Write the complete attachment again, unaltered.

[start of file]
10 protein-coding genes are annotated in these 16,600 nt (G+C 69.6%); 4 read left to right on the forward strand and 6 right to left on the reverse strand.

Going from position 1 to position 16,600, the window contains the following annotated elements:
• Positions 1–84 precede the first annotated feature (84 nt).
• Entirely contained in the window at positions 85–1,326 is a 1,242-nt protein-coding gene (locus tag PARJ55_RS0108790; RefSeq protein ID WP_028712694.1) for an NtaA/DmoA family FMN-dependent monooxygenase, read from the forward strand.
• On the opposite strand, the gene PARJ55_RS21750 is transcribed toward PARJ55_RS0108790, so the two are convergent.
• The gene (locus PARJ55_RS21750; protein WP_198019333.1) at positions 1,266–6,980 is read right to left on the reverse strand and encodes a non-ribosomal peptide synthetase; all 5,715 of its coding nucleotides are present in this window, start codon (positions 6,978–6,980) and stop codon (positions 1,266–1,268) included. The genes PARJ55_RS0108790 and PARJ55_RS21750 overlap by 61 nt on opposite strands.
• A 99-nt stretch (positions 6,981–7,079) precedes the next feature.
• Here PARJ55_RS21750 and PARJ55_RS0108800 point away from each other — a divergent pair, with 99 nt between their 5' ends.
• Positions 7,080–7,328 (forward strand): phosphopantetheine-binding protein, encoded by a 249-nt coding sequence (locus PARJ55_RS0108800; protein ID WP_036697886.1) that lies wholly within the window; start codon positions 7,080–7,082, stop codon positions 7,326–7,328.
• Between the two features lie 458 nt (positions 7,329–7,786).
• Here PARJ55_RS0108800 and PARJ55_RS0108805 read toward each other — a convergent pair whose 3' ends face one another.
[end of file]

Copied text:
10 protein-coding genes are annotated in these 16,600 nt (G+C 69.6%); 4 read left to right on the forward strand and 6 right to left on the reverse strand.

Going from position 1 to position 16,600, the window contains the following annotated elements:
• Positions 1–84 precede the first annotated feature (84 nt).
• Entirely contained in the window at positions 85–1,326 is a 1,242-nt protein-coding gene (locus tag PARJ55_RS0108790; RefSeq protein ID WP_028712694.1) for an NtaA/DmoA family FMN-dependent monooxygenase, read from the forward strand.
• On the opposite strand, the gene PARJ55_RS21750 is transcribed toward PARJ55_RS0108790, so the two are convergent.
• The gene (locus PARJ55_RS21750; protein WP_198019333.1) at positions 1,266–6,980 is read right to left on the reverse strand and encodes a non-ribosomal peptide synthetase; all 5,715 of its coding nucleotides are present in this window, start codon (positions 6,978–6,980) and stop codon (positions 1,266–1,268) included. The genes PARJ55_RS0108790 and PARJ55_RS21750 overlap by 61 nt on opposite strands.
• A 99-nt stretch (positions 6,981–7,079) precedes the next feature.
• Here PARJ55_RS21750 and PARJ55_RS0108800 point away from each other — a divergent pair, with 99 nt between their 5' ends.
• Positions 7,080–7,328 (forward strand): phosphopantetheine-binding protein, encoded by a 249-nt coding sequence (locus PARJ55_RS0108800; protein ID WP_036697886.1) that lies wholly within the window; start codon positions 7,080–7,082, stop codon positions 7,326–7,328.
• Between the two features lie 458 nt (positions 7,329–7,786).
• Here PARJ55_RS0108800 and PARJ55_RS0108805 read toward each other — a convergent pair whose 3' ends face one another.